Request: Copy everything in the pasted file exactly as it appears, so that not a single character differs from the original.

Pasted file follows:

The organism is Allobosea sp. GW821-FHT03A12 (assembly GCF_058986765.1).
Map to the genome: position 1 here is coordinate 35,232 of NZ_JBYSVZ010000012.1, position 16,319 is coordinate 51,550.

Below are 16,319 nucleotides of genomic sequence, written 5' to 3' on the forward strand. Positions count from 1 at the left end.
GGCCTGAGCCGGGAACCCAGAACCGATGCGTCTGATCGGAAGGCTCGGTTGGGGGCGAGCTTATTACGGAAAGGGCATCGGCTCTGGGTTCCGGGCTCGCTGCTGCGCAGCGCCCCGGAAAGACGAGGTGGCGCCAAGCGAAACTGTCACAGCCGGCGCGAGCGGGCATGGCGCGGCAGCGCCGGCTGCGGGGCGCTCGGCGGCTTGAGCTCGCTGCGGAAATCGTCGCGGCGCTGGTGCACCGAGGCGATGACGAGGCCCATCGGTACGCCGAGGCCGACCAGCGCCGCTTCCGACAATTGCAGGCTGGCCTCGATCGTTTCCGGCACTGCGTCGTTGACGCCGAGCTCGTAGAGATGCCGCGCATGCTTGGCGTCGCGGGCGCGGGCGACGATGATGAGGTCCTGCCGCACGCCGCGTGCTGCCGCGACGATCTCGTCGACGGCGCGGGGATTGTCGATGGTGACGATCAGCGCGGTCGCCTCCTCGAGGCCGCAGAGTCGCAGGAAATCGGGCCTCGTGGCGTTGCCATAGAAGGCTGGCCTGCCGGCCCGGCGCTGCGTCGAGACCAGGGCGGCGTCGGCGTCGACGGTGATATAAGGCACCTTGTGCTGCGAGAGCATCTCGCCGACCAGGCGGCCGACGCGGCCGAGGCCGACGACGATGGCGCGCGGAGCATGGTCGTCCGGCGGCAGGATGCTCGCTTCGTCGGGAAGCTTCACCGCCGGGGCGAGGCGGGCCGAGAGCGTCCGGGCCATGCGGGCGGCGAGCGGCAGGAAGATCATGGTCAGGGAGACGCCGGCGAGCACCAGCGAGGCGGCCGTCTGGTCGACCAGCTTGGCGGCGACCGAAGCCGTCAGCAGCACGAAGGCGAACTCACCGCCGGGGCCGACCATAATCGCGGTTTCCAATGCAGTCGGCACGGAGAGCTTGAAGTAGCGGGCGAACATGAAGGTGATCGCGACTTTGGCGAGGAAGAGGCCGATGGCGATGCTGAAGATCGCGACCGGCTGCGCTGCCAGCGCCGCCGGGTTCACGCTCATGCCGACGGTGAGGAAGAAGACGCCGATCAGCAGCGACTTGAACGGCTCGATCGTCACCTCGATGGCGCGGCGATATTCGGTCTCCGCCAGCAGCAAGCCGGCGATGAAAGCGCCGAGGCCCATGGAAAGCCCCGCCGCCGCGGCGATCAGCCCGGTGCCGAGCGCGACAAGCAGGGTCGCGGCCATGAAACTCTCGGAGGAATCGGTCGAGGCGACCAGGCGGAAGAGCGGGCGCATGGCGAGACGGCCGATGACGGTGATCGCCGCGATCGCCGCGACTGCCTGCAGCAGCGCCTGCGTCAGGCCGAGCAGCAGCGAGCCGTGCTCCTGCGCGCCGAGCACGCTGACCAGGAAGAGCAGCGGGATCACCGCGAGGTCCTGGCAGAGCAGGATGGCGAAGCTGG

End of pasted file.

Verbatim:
The organism is Allobosea sp. GW821-FHT03A12 (assembly GCF_058986765.1).
Map to the genome: position 1 here is coordinate 35,232 of NZ_JBYSVZ010000012.1, position 16,319 is coordinate 51,550.

Below are 16,319 nucleotides of genomic sequence, written 5' to 3' on the forward strand. Positions count from 1 at the left end.
GGCCTGAGCCGGGAACCCAGAACCGATGCGTCTGATCGGAAGGCTCGGTTGGGGGCGAGCTTATTACGGAAAGGGCATCGGCTCTGGGTTCCGGGCTCGCTGCTGCGCAGCGCCCCGGAAAGACGAGGTGGCGCCAAGCGAAACTGTCACAGCCGGCGCGAGCGGGCATGGCGCGGCAGCGCCGGCTGCGGGGCGCTCGGCGGCTTGAGCTCGCTGCGGAAATCGTCGCGGCGCTGGTGCACCGAGGCGATGACGAGGCCCATCGGTACGCCGAGGCCGACCAGCGCCGCTTCCGACAATTGCAGGCTGGCCTCGATCGTTTCCGGCACTGCGTCGTTGACGCCGAGCTCGTAGAGATGCCGCGCATGCTTGGCGTCGCGGGCGCGGGCGACGATGATGAGGTCCTGCCGCACGCCGCGTGCTGCCGCGACGATCTCGTCGACGGCGCGGGGATTGTCGATGGTGACGATCAGCGCGGTCGCCTCCTCGAGGCCGCAGAGTCGCAGGAAATCGGGCCTCGTGGCGTTGCCATAGAAGGCTGGCCTGCCGGCCCGGCGCTGCGTCGAGACCAGGGCGGCGTCGGCGTCGACGGTGATATAAGGCACCTTGTGCTGCGAGAGCATCTCGCCGACCAGGCGGCCGACGCGGCCGAGGCCGACGACGATGGCGCGCGGAGCATGGTCGTCCGGCGGCAGGATGCTCGCTTCGTCGGGAAGCTTCACCGCCGGGGCGAGGCGGGCCGAGAGCGTCCGGGCCATGCGGGCGGCGAGCGGCAGGAAGATCATGGTCAGGGAGACGCCGGCGAGCACCAGCGAGGCGGCCGTCTGGTCGACCAGCTTGGCGGCGACCGAAGCCGTCAGCAGCACGAAGGCGAACTCACCGCCGGGGCCGACCATAATCGCGGTTTCCAATGCAGTCGGCACGGAGAGCTTGAAGTAGCGGGCGAACATGAAGGTGATCGCGACTTTGGCGAGGAAGAGGCCGATGGCGATGCTGAAGATCGCGACCGGCTGCGCTGCCAGCGCCGCCGGGTTCACGCTCATGCCGACGGTGAGGAAGAAGACGCCGATCAGCAGCGACTTGAACGGCTCGATCGTCACCTCGATGGCGCGGCGATATTCGGTCTCCGCCAGCAGCAAGCCGGCGATGAAAGCGCCGAGGCCCATGGAAAGCCCCGCCGCCGCGGCGATCAGCCCGGTGCCGAGCGCGACAAGCAGGGTCGCGGCCATGAAACTCTCGGAGGAATCGGTCGAGGCGACCAGGCGGAAGAGCGGGCGCATGGCGAGACGGCCGATGACGGTGATCGCCGCGATCGCCGCGACTGCCTGCAGCAGCGCCTGCGTCAGGCCGAGCAGCAGCGAGCCGTGCTCCTGCGCGCCGAGCACGCTGACCAGGAAGAGCAGCGGGATCACCGCGAGGTCCTGGCAGAGCAGGATGGCGAAGCTGG